- why were Jerrold/Quint bridge projects split apart?
- how did the berm idea come about in 2009 (what agencies pushed for it and why)?
- what are the timelines for all projects in the area, and what things (like CEQA) sets those timelines?
- what does SFPUC's master plan look like?
- how does closing Quint St benefit the community and not just SFPUC?
- why did it take two years before the berm idea was brought to the community for input?
- what does 30% design stage mean, and what planning can be done before and what cannot?
- what other major planning concepts are you're using to achieve $, timeline, etc?
- why do we need to prepare for a station at Oakdale?
- why are the bridge design recommendations from 2004's study no longer valid?
- what community are you talking about that is saying they want a station at Oakdale - is this based on the 2004 input that the TA is trying to pass off as community desire when it's really theirs or is it based on recently collected data?
- many people believe that a station at Oakdale is not useful, so why is the Oakdale station something that the TA still requires?
- given where you are now, how much more ($) value engineering is possible on Option 3?Southeast Community Facility Commission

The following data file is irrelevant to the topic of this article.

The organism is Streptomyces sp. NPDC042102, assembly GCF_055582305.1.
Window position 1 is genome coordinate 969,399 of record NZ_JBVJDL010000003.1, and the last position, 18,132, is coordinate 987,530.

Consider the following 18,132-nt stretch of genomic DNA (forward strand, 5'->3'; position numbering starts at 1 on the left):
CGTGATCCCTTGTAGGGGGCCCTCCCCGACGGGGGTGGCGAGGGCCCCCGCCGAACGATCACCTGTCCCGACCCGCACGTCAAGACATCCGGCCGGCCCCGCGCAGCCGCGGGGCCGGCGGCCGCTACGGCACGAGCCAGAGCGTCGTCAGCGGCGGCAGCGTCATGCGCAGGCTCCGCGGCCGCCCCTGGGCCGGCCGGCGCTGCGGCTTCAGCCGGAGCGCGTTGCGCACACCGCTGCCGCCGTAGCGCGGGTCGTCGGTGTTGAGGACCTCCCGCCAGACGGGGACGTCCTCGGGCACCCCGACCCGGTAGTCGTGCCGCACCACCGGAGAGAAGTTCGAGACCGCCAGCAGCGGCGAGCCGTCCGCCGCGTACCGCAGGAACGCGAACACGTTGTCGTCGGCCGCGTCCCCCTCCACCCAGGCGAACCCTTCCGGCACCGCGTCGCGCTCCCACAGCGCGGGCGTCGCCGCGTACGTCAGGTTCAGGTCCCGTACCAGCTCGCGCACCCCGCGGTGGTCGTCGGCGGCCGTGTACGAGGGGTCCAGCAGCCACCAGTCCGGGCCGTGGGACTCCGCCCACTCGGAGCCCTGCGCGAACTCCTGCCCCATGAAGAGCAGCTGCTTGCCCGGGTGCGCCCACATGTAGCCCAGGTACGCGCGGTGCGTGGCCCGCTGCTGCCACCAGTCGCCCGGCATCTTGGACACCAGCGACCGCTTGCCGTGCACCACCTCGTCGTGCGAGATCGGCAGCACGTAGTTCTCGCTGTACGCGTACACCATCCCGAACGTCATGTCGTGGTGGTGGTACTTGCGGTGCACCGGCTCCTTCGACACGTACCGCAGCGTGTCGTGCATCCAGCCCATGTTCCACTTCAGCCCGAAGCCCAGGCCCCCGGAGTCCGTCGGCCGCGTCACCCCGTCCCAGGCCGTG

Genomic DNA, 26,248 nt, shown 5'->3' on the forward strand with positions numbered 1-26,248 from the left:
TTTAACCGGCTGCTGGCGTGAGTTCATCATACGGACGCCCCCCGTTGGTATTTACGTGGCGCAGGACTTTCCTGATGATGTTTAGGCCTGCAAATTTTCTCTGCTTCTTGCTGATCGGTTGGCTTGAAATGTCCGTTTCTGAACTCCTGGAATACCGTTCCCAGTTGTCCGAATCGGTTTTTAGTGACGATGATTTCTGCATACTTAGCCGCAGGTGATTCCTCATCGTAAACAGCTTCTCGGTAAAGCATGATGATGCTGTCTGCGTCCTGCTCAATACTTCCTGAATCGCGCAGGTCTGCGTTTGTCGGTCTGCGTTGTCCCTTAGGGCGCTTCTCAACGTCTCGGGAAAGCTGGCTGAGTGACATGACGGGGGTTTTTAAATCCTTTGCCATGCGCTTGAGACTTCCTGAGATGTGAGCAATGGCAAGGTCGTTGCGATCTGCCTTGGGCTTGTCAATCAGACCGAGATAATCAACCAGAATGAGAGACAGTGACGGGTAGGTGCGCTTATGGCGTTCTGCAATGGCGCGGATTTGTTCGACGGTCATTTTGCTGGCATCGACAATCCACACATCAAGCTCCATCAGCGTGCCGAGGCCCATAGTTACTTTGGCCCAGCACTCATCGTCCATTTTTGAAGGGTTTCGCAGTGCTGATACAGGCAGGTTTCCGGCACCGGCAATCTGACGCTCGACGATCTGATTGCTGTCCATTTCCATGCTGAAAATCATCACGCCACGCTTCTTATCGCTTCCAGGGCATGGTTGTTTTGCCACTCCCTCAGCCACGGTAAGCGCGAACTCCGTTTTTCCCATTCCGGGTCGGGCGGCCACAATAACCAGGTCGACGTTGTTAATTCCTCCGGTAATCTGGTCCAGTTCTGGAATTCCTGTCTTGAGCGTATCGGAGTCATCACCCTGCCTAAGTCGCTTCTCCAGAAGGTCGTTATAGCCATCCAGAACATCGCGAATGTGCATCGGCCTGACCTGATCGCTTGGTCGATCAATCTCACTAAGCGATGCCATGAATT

- what does Option 3 look like (materials, span, center post, etc) and why does it have to be one way and not another, cheaper way? Show other designs and give valid reasons why they were rejected, not just that they cost too much.
Thursday, November 8, 6 p.m.
Southeast Community Facility, Alex J. Pitcher Room
1800 Oakdale Avenue
Hunters Point Shipyard Citizens Advisory Committee
Monday, November 19, 6 p.m.
Southeast Community Facility, Alex J. Pitcher Room
1800 Oakdale Avenue
Transportation Authority Board Plans and Programs Committee
Tuesday, December 4, 10:30 a.m.
City Hall, Room 263
Authority Citizens Advisory Committee
Wednesday, December 5, 6 p.m.
1455 Market Street, 22nd Floor
Transportation Authority Board
Tuesday, December 11, 11 a.m.
City Hall, Room 250